The Hungry Engineer

Ahh Maui

03 Jul 2008

02 July 2008 - Our Big Island trip had been pretty hectic, so we took it easy the next morning and headed over to the Kona airport to hop our flight to Maui. I guess I hadn’t really thought about what sort of aircraft we’d be flying in, but it was a small propeller plane. I was again in the front row, so I got to see tons of neat stuff, not the least of which was the fun instrument panel. The flight was nice, and it was fun picking out the islands as you flew into Maui. We were treated to a very nice view of the Molokini crater (where we’d be snorkeling in a couple of days).

We landed safely, acquired our car, and drove to Paia Town for lunch. We ate at Paia Fish Market where a nice man excitedly recommended the ono burger. Ono is Hawaiian for either “good” or a type of fish (what the Hawaiians call an ono, everyone else calls a wahoo). In this case, it must have meant both. Our fish sandwiches were DIVINE – thick meaty fish topped simply with some lettuce and cheese and a nice tartar sauce. We also tried Tiger sauce (some kind of hot sauce made in New Orleans) that was fantastically good on our ono burgers.

Comfortably full, we hopped back in the car and began trundling along the Road to Hana. The road is just as narrow and curvy and full of one-lane-bridges and places where you must yield to oncoming traffic that you can’t actually see around the one-lane-wide hairpin curve as all the books and on-line articles say it is, but it is also every bit as beautiful! Our one disappointment was that the numerous waterfalls along the route were sort of unimpressive since summer is the (relatively) dry season and there hadn’t been much rain to feed them. Generally speaking, one side of the road was a hillside covered with dense tropical vegetation, and the other side was more vegetation and then a cliff-side drop off to beautiful ocean in more varieties of blue than I have adequate adjectives to cover.

You could truly stop at least once a mile and admire some new and interesting site. So as not to feel rushed, we limited ourselves to only a handful of stops (especially since the waterfalls weren’t much to look at). First we stopped to hike up into the dense forest and look at pretty bamboos and gingers in full flower. Next we stopped at several viewpoints to look at the Keanae Peninsula, and drove out Keanae Road as well (we just can’t get enough of these crazy black lava-rock beaches). Then further along the road to Hana, we drove down the short, even more narrow Nahiku road to admire even more tropical vegetation (the variation was seemingly endless) and an amazing view of the cliffs along the shoreline. Last we stopped in at Wainapanapa State Park to take a look at a black sand beach (without the pressure of the failing sunlight this time) and a ruggedly beautiful sea arch. Finally, it was on into Hana town, and since the sun was now setting fast, we decided to check into our hotel and relax for the night.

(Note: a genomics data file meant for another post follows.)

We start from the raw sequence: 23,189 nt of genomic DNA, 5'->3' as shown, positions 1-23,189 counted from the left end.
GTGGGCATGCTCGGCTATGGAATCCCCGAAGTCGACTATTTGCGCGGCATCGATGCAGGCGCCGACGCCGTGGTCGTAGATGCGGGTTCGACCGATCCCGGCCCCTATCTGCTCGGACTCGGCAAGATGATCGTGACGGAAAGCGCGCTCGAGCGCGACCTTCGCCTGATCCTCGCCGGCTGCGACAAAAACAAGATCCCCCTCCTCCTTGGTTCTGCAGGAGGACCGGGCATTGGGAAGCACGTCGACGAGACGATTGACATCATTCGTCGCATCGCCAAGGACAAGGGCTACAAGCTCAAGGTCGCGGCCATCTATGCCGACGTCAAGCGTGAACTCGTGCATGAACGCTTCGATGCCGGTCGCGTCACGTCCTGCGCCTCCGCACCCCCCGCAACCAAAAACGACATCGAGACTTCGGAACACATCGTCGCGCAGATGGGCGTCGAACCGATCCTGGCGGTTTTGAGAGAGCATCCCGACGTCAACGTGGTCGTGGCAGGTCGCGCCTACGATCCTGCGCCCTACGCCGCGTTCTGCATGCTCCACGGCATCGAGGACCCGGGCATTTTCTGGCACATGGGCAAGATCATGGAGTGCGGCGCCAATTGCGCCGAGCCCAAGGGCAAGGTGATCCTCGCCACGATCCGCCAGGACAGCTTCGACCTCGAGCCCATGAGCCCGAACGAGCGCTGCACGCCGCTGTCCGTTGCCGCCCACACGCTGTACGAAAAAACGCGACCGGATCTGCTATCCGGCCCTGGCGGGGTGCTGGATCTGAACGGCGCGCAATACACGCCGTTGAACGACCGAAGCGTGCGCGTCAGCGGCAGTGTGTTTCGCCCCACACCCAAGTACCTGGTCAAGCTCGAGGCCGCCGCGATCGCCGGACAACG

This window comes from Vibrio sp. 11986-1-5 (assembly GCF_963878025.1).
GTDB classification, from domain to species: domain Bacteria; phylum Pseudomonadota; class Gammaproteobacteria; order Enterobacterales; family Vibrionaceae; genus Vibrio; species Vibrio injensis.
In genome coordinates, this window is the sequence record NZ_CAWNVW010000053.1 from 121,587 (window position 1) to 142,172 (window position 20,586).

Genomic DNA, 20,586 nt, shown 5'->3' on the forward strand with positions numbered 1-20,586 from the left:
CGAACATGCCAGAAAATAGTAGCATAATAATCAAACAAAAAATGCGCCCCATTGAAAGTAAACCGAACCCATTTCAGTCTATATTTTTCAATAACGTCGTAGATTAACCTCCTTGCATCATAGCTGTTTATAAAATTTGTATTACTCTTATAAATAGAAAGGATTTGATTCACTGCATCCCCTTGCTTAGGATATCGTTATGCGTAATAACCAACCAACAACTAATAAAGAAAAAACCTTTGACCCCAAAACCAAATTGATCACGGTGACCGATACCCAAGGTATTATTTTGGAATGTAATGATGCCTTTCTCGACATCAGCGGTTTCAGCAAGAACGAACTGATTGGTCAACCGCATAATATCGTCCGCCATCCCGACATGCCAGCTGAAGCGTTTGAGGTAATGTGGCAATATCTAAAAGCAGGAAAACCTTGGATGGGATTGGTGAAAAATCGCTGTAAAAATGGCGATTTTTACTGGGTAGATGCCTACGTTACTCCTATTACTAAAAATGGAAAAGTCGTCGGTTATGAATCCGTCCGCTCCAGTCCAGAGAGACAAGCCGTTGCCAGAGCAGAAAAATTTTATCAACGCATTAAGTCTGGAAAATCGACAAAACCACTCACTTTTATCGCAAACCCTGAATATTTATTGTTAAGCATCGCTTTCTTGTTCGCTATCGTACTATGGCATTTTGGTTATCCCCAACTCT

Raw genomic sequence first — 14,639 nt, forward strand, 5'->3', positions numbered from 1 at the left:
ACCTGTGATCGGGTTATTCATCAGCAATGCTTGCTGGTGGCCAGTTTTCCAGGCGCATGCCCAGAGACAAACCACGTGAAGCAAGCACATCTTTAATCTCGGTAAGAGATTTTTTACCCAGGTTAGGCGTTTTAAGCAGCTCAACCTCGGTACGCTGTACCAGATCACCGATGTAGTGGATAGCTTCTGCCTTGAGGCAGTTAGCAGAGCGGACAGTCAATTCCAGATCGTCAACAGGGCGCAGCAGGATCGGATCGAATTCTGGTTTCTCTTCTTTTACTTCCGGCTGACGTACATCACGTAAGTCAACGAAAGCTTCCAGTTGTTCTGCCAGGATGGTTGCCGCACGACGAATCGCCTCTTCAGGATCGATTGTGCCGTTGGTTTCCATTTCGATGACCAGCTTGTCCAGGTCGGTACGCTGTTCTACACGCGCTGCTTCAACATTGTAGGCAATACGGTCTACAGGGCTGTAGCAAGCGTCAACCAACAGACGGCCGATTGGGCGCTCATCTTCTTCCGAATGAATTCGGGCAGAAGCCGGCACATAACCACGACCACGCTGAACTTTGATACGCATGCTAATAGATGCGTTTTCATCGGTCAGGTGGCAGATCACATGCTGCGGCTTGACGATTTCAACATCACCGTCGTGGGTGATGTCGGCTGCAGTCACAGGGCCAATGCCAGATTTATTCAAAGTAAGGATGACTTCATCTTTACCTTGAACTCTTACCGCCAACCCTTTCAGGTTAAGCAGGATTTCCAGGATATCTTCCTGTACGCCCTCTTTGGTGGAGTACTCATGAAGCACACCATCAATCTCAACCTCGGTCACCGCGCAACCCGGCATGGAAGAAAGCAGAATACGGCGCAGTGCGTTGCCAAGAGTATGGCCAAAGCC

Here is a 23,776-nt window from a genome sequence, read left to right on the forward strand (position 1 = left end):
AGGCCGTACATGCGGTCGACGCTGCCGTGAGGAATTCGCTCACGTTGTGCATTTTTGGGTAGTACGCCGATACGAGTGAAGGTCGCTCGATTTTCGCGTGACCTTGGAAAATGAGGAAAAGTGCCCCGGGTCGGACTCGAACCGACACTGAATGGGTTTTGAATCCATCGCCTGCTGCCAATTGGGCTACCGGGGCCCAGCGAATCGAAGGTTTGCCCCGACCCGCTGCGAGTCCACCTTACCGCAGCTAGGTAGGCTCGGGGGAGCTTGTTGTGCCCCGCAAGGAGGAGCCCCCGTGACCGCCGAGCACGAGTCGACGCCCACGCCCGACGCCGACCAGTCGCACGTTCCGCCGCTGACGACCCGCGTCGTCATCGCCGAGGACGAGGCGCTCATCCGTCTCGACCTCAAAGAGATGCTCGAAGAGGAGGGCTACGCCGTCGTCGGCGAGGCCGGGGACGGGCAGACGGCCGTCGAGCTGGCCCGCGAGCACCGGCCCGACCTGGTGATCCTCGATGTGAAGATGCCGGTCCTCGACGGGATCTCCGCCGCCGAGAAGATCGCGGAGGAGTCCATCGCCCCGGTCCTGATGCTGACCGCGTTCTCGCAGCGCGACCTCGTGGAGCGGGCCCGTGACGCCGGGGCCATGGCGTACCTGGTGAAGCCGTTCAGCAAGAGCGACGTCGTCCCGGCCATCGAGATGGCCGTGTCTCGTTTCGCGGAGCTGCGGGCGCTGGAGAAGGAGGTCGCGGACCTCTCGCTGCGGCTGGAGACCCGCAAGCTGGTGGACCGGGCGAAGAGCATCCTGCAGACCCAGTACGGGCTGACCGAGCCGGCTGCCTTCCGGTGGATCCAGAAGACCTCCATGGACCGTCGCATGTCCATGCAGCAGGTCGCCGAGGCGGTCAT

Hana itself was gorgeous. Of all the cities we had stopped in so far in the islands, it was by far the loveliest. That night, we decided to keep things simple and ate at the restaurant in the hotel. While we waited for our table to be ready, we sat around the bar and had fruity drinks. I had the (world’s strongest) mai tai, Sean had the pina colada, Helen had the lava flow (a pina colada with strawberry syrup), and Darci had the pineapple juice with Malibu rum which was floated with additional dark rum. The drinks were delicious. Our food was okay but probably overpriced for the quality. Sean had a burger for dinner and mac nut pie for dessert. The mac nut pie was kind of like pecan pie but with macadamia nuts in place of pecans (Sean loved it so much, I wasn’t sure I was going to get to score a bite). I had pomegranate-orange-guava basted ribs. They were tasty, but I couldn’t even come close to eating them all. I also got to try the purple Maui sweet potatoes. They were a deep almost navy-tinged purple and had a flavor that was somewhat different than a traditional mainland sweet potato (though I’m having trouble describing specifically how they’re different). Lack of descriptors aside, I’d be quite content to have some more of them before we had to leave Hawaii.

We went back to our ultra-lavish spa resort (Hotel Hana Maui) for the night and decided a late night swim was in order. After the swim, we decided a late night bath was in order. And then we crashed soundly.

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